Grab, Rakuten, Foodpanda - Asian companies must use digital technology to compete: IDC

GrabTaxi's office at Midview City.
GrabTaxi's office at Midview City.PHOTO: ST FILE

SINGAPORE - Businesses must use emerging digital technologies to transform their operations to stay ahead of the competition, said research firm IDC.

To become leaner and more competitive organisations, they should turn to data science, artificial intelligence, cloud computing and other technologies.

Digital transformation, or DX, is one of the key trends this year impacting businesses globally, said IDC.

Businesses who take note of it will be able to enhance their operations and develop new business models, said its research director Michael Araneta.

He highlighted that his firm's research shows that one-third of the top 20 market leaders in various industries worldwide will be disrupted because of digital transformation.

Asian companies will not be excluded. Eighteen per cent of companies providing financial services will face disruption in areas where customers find it inconvenient to carry out activities like payments and money transfers.

In utilities, 29 per cent of companies will wake up to find that smart meters, solar technology and batteries are totally changing the role of the electrical grid as a monopoly and requiring the utilities to change their business models.

"In Asia, there are already many start-ups which are disrupting conventional industries. Online retailer Lazada, taxi app Grab, e-commerce Rakuten, food delivery Foodpanda and others are taking a bite of conventional businesses," he said at a presentation on digital business transformation at the Avaya Technology Forum (ATF) held in Bangkok last week.

Asian companies have no choice but to innovate and transform by leveraging on digital technologies, he said.

When they do, they will get two big benefits, improved customer satisfaction and increased employee productivity.

Customer satisfaction will go up because customers will get 24-hour access to services. Back end systems that run areas like inventory management to finance will be connected for seamless operation. These systems will run almost automatically with little human intervention. For example, re-stocking of supermarket shelves will all be done by a computer talking to another computer and suppliers will be automatically paid.

However, they will meet new challenges in their transformation journey. A new more open and collaborative culture is needed and with it, new risk management and compliance requirements will emerge, he said.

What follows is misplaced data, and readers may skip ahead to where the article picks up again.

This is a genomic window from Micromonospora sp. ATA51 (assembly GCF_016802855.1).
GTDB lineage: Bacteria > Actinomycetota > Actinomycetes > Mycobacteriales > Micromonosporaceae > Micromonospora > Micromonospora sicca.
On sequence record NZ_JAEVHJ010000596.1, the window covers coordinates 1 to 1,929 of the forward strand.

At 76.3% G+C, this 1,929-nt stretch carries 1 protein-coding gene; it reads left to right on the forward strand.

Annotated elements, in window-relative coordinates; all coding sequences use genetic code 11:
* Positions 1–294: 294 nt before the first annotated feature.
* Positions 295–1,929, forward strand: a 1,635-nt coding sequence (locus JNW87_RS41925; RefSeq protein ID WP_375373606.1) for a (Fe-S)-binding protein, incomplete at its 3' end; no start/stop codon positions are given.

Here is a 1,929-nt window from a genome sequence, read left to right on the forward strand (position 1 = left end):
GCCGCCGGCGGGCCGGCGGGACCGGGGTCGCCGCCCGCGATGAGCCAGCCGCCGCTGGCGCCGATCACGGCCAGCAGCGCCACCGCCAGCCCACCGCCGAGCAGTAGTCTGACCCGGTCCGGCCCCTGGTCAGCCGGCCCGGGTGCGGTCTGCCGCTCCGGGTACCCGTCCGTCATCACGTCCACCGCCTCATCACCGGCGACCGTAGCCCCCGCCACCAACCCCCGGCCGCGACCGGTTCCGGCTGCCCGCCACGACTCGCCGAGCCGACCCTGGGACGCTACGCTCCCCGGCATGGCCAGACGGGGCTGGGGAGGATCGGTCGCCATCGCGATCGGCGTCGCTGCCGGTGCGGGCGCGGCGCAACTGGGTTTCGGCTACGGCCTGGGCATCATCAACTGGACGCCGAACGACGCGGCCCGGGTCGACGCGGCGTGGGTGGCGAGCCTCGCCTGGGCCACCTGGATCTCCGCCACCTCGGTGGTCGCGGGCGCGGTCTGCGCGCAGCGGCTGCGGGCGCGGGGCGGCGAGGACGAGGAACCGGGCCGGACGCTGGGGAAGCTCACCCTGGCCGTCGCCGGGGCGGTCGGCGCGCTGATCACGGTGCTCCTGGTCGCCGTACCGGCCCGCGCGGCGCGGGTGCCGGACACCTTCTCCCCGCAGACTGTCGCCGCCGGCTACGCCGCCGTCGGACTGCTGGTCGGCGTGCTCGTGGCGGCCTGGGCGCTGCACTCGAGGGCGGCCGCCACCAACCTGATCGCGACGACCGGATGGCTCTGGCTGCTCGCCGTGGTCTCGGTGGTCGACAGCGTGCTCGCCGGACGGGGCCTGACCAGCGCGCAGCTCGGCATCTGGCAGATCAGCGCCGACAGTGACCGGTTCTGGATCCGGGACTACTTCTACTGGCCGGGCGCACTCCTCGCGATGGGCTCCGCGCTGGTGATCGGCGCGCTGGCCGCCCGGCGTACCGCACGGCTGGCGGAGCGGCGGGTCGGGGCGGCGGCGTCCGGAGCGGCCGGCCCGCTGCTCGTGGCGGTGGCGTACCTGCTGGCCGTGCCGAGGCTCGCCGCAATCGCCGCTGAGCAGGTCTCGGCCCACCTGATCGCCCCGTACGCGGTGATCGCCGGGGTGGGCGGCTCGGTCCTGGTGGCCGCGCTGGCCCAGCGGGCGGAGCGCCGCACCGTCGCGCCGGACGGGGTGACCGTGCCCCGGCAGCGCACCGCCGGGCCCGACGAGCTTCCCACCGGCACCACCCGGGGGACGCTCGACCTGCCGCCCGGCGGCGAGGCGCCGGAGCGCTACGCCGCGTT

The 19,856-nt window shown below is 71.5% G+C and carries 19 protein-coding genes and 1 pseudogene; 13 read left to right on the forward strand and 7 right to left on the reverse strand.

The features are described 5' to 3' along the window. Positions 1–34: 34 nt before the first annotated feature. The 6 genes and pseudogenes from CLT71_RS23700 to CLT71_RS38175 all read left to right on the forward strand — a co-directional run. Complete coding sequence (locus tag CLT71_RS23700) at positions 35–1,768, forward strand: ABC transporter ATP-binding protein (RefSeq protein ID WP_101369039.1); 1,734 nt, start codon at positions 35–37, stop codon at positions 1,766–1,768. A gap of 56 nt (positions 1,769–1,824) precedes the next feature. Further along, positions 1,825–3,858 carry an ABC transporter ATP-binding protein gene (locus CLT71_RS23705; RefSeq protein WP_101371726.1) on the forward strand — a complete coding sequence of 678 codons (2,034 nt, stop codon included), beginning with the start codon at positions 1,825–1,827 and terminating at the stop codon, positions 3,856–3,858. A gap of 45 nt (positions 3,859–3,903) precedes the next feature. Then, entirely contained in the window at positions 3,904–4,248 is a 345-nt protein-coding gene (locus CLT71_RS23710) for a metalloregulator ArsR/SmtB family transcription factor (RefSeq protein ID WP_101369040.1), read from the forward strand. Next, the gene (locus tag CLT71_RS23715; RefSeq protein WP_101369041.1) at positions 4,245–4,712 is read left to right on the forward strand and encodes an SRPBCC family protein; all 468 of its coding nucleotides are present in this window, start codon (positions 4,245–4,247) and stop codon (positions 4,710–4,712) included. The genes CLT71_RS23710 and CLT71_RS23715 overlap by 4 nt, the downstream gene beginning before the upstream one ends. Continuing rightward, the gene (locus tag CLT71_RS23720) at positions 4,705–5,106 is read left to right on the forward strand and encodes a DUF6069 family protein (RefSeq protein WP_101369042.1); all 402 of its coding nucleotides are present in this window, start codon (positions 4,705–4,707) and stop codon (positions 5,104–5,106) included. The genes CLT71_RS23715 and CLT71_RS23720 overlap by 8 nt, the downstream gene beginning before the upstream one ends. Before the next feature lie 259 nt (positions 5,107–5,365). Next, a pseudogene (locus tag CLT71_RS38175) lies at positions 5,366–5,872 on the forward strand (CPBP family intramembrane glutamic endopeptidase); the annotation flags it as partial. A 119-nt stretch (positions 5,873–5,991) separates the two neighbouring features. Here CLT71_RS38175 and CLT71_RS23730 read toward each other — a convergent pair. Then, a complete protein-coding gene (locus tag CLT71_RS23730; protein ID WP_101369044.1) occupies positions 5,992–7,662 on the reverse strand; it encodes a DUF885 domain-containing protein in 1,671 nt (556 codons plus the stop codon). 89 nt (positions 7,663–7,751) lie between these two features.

Small experiments have to take place. Many will fail before one or two successful projects emerge. They will also face a lack of skills and resources in technologies that form the backbone of digital business transformation like cloud computing, virtual reality, robotics, cyber security, artificial intelligence and data science.

Business communication corporation Avaya is helping companies and countries transform their businesses.

President of Avaya International Nidal Abou-Ltaif said The Election Board of Indonesia used video conferencing in the country's last elections to reduce the cost and complexity of monitoring elections in 33 provinces and 1,300 islands.

Speaking at the ATF Forum in Bangkok, he said video collaboration was used for daily briefings with the Board and all local offices. Suspicious elections documents were shared on screen, which improved decision making.

In China, Avaya helped smartphone maker Xiaomi to develop its customer contact centre. Fans could reach customer support through social media, chat, text, video, voice or email. As the company sky rocketed, the contact centre grew 10 times in three years.

To cope with this expansion, it offered Xiaomi customers an option to engage with an automated customer service agent.

"The most important key to these transformations is that they have to break down the silos. In security for example, the team in charge of the CCTV monitoring is different from the teams providing maintenance and IT security. All three are related and senior management must break down the silos to get the digital business transformation they need."

The ATF held in Bangkok is the start of Avaya's annual technology briefings it holds with key customers. Similar forums will be held in the Middle East, Europe and the United States.

chngkeg@sph.com.sg

Grace Chng attended the ATF in Bangkok.